Page:Popular Science Monthly Volume 44.djvu/837

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A MONO the various penalties entailed by ill-health, a not infrequent one is the inability to pay the last honors to a valued friend; and sometimes another is the undue postponement of such tribute to his memory as remains possible. Of both these evils I have just had experience.

It was, I think, in 1852 that Prof. Tyndall gave at the Royal Institution the lecture by which he won his spurs: proving, as he then did, to Faraday himself, that he had been wrong in denying diamagnetic polarity. I was present at that lecture; and when introduced to him very shortly after it, there commenced one of those friendships which enter into the fabric of life and leave their marks. Though both had pronounced opinions about most things, and though neither had much reticence, the forty years which have elapsed since we first met witnessed no interruption of our cordial relations. Indeed, during recent years of invalid life suffered by both of us, the warmth of nature characteristic of him has had increased opportunity for manifesting itself. A letter from him, dated November 25th, inquiring my impressions concerning the climate of this place (St. Leonards), raised the hope that something more than intercourse by correspondence would follow; but before I received a response to my reply there came the news of the sad catastrophe.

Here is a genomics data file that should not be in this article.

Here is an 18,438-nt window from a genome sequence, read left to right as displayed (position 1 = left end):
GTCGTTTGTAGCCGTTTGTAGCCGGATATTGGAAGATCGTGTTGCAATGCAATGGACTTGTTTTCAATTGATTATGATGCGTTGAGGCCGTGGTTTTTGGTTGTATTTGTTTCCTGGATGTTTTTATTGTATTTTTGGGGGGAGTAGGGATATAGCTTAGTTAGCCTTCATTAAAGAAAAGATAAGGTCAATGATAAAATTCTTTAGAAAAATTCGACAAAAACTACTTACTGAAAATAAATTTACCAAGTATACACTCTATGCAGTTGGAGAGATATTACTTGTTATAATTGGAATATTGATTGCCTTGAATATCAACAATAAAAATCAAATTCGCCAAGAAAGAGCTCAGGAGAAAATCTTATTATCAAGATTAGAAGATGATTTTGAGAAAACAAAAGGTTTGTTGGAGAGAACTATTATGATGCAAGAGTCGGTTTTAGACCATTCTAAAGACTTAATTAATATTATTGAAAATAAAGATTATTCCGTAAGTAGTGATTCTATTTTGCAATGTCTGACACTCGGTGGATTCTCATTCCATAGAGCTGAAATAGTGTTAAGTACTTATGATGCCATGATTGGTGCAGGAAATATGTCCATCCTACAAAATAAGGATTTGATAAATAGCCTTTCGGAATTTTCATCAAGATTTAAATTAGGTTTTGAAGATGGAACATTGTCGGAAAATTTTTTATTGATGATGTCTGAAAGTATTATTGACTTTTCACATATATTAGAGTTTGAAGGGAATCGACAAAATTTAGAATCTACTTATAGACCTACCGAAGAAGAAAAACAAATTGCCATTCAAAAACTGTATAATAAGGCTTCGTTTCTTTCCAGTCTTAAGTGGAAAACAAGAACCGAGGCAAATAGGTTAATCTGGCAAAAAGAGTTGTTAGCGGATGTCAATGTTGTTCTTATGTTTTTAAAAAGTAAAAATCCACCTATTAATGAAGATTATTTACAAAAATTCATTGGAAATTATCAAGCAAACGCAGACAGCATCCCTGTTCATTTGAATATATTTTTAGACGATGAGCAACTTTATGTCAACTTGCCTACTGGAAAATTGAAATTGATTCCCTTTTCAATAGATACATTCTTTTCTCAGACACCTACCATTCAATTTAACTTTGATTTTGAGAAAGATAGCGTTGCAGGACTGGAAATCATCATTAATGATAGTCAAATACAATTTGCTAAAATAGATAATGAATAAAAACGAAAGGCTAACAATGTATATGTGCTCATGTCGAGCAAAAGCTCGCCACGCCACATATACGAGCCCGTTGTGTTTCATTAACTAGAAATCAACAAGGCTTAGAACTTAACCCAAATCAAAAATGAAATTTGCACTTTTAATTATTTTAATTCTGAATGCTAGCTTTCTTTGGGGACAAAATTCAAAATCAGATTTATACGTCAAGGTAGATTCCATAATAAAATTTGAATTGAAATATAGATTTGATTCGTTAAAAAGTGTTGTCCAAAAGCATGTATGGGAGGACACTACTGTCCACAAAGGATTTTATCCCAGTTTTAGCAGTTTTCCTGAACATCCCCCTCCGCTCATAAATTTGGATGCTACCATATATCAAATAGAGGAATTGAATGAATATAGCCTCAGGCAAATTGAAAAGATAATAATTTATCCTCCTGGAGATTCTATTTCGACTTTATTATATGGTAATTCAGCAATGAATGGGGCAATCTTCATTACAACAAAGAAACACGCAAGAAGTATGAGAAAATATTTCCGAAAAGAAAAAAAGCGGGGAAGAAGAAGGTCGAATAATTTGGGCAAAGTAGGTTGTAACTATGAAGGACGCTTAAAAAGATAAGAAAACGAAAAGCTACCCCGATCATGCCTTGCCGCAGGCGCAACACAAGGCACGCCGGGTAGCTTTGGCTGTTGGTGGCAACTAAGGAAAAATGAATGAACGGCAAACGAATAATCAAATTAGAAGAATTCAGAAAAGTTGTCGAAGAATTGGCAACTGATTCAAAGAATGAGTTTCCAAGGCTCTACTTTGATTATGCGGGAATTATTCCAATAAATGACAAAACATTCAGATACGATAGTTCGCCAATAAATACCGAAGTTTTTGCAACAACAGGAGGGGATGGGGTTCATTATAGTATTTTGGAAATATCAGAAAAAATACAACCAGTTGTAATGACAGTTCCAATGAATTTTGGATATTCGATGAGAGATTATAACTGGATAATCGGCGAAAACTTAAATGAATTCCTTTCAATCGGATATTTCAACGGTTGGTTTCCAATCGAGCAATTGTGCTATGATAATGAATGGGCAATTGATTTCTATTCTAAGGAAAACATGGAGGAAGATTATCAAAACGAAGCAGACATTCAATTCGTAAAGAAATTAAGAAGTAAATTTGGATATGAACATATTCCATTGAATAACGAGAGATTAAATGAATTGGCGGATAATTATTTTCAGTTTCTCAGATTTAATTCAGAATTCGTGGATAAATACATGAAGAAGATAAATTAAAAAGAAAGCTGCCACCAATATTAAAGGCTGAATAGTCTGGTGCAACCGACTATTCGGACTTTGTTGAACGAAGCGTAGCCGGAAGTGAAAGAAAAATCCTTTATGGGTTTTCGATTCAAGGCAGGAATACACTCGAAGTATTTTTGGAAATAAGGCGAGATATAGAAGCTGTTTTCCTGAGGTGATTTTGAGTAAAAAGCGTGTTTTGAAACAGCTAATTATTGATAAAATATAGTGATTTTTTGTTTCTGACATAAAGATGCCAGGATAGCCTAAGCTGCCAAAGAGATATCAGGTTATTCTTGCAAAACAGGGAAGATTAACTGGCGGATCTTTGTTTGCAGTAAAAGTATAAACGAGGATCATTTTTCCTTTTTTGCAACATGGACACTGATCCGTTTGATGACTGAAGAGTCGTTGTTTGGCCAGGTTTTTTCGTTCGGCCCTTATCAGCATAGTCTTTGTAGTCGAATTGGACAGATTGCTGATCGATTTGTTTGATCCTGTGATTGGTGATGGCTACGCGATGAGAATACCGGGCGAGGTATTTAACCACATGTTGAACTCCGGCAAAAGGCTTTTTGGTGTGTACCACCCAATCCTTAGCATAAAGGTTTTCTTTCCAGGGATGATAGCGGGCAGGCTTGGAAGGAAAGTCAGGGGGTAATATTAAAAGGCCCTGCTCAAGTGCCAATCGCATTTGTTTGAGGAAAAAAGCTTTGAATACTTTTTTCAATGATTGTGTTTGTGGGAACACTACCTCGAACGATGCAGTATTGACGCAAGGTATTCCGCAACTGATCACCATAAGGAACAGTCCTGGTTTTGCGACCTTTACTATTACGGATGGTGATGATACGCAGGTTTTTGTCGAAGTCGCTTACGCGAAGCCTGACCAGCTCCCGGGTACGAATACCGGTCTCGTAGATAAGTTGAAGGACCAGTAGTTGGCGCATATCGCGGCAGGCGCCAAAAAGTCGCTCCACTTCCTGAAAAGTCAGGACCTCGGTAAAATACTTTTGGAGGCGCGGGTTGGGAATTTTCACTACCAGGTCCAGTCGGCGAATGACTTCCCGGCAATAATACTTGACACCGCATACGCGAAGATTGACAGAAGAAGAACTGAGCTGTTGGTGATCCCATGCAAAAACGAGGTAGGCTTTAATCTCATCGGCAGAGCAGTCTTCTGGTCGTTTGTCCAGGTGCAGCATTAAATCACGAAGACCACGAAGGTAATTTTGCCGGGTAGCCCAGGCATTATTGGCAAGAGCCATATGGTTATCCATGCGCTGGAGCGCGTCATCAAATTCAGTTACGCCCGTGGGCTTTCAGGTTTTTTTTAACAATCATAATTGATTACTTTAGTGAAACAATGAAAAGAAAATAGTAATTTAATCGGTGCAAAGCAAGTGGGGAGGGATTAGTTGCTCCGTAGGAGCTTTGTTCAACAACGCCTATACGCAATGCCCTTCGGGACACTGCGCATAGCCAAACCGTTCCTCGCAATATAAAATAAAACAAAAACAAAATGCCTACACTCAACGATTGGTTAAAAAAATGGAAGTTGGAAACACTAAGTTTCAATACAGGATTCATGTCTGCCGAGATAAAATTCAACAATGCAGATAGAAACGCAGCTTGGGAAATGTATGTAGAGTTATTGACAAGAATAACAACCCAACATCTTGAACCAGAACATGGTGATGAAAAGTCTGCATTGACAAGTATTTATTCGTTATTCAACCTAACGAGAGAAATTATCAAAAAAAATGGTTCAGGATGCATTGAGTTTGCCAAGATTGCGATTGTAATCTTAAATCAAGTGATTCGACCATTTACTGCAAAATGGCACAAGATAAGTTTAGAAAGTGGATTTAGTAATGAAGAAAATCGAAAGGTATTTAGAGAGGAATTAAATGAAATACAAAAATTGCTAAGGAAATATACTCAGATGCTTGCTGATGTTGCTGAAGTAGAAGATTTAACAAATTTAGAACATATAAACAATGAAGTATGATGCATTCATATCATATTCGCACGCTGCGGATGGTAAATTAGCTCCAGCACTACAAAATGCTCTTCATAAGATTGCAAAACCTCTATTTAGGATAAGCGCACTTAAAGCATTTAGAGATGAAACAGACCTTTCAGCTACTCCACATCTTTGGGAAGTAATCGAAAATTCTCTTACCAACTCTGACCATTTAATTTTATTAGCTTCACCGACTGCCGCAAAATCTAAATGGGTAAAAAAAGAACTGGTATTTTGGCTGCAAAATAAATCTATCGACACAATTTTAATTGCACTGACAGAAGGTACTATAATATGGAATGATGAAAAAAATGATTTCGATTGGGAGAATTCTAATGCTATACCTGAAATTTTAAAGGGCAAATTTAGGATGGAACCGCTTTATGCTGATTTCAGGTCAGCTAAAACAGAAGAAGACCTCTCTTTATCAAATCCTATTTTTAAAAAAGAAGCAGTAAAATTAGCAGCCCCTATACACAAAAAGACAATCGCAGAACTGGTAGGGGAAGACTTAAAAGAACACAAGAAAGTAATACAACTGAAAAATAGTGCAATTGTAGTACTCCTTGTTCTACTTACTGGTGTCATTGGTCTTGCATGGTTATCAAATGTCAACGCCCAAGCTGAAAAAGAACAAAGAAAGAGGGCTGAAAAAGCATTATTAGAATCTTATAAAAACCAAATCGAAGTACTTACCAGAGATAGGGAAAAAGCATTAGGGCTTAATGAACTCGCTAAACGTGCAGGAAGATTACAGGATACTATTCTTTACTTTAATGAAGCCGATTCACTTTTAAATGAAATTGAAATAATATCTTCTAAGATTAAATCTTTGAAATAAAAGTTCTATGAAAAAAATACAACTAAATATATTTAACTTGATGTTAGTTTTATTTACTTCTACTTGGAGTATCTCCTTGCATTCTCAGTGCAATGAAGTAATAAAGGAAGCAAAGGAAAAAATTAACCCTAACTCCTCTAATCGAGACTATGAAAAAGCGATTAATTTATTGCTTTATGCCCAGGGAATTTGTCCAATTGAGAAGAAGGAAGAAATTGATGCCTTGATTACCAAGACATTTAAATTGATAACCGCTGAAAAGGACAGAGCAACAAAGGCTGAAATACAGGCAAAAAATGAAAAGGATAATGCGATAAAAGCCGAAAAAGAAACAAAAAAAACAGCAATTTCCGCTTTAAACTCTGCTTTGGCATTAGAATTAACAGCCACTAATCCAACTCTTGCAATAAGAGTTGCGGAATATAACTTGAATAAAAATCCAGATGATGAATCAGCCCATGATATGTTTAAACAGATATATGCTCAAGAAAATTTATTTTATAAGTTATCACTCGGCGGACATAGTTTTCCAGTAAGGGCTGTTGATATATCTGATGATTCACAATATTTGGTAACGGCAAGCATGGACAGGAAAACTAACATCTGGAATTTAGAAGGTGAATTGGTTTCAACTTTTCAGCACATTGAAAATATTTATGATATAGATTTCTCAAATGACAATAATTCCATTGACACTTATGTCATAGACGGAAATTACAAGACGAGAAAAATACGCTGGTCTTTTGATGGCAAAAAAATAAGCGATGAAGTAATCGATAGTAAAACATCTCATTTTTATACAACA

I need not dwell on the more conspicuous of Prof. Tyndall's intellectual traits, for these are familiar to multitudes of readers. His copiousness of illustration, his closeness of reasoning, and his lucidity of statement, have been sufficiently emphasized by others. Here I will remark only on certain powers of thought, not quite so obvious, which have had much to do with his successes. Of these the chief is "the scientific use of the imagination." He has himself insisted upon the need for this, and his own career exemplifies it. There prevail, almost universally, very erroneous ideas concerning the nature of imagination. Superstitious peoples, whose folklore is full of tales of fairies and the like, are said to be imaginative; while nobody ascribes imagination to the inventor of a new machine. Were this conception of imagination the true one, it would imply that, whereas children and savages are largely endowed with it, and whereas it is displayed in a high degree by poets of the first order, it is deficient in those having intermediate types of mind. But, as rightly conceived, imagination is the power of mental representation, and is measured by

  1. Reprinted by permission from McClure's Magazine.